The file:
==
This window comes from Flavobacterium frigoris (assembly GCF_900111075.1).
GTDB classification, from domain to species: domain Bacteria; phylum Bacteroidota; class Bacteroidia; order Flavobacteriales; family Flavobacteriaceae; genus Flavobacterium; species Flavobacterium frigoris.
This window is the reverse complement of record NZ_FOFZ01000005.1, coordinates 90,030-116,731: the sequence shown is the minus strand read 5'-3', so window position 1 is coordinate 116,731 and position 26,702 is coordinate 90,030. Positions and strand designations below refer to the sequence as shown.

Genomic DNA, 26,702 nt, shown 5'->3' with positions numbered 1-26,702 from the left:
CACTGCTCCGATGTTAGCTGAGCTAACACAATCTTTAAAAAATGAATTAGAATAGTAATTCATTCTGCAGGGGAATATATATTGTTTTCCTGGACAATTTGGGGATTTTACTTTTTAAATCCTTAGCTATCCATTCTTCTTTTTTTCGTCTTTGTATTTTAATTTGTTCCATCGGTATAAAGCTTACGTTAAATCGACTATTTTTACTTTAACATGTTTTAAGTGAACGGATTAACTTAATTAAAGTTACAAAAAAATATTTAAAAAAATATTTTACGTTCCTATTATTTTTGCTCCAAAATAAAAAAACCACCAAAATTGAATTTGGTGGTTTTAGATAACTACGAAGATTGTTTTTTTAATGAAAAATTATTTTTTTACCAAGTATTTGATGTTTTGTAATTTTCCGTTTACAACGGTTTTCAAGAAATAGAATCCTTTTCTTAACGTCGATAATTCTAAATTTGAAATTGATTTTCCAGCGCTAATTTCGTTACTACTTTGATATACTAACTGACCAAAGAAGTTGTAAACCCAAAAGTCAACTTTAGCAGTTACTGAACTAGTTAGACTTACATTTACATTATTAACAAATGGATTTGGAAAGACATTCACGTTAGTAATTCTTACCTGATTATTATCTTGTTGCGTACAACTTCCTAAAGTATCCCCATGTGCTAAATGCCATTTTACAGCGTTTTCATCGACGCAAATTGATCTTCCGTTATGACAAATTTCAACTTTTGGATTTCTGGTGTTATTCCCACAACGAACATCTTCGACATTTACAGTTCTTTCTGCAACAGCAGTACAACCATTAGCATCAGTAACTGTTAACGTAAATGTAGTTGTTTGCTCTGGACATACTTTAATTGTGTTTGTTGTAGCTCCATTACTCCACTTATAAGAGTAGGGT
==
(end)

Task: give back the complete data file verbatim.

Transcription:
This window comes from Flavobacterium frigoris (assembly GCF_900111075.1).
GTDB classification, from domain to species: domain Bacteria; phylum Bacteroidota; class Bacteroidia; order Flavobacteriales; family Flavobacteriaceae; genus Flavobacterium; species Flavobacterium frigoris.
This window is the reverse complement of record NZ_FOFZ01000005.1, coordinates 90,030-116,731: the sequence shown is the minus strand read 5'-3', so window position 1 is coordinate 116,731 and position 26,702 is coordinate 90,030. Positions and strand designations below refer to the sequence as shown.

Genomic DNA, 26,702 nt, shown 5'->3' with positions numbered 1-26,702 from the left:
CACTGCTCCGATGTTAGCTGAGCTAACACAATCTTTAAAAAATGAATTAGAATAGTAATTCATTCTGCAGGGGAATATATATTGTTTTCCTGGACAATTTGGGGATTTTACTTTTTAAATCCTTAGCTATCCATTCTTCTTTTTTTCGTCTTTGTATTTTAATTTGTTCCATCGGTATAAAGCTTACGTTAAATCGACTATTTTTACTTTAACATGTTTTAAGTGAACGGATTAACTTAATTAAAGTTACAAAAAAATATTTAAAAAAATATTTTACGTTCCTATTATTTTTGCTCCAAAATAAAAAAACCACCAAAATTGAATTTGGTGGTTTTAGATAACTACGAAGATTGTTTTTTTAATGAAAAATTATTTTTTTACCAAGTATTTGATGTTTTGTAATTTTCCGTTTACAACGGTTTTCAAGAAATAGAATCCTTTTCTTAACGTCGATAATTCTAAATTTGAAATTGATTTTCCAGCGCTAATTTCGTTACTACTTTGATATACTAACTGACCAAAGAAGTTGTAAACCCAAAAGTCAACTTTAGCAGTTACTGAACTAGTTAGACTTACATTTACATTATTAACAAATGGATTTGGAAAGACATTCACGTTAGTAATTCTTACCTGATTATTATCTTGTTGCGTACAACTTCCTAAAGTATCCCCATGTGCTAAATGCCATTTTACAGCGTTTTCATCGACGCAAATTGATCTTCCGTTATGACAAATTTCAACTTTTGGATTTCTGGTGTTATTCCCACAACGAACATCTTCGACATTTACAGTTCTTTCTGCAACAGCAGTACAACCATTAGCATCAGTAACTGTTAACGTAAATGTAGTTGTTTGCTCTGGACATACTTTAATTGTGTTTGTTGTAGCTCCATTACTCCACTTATAAGAGTAGGGT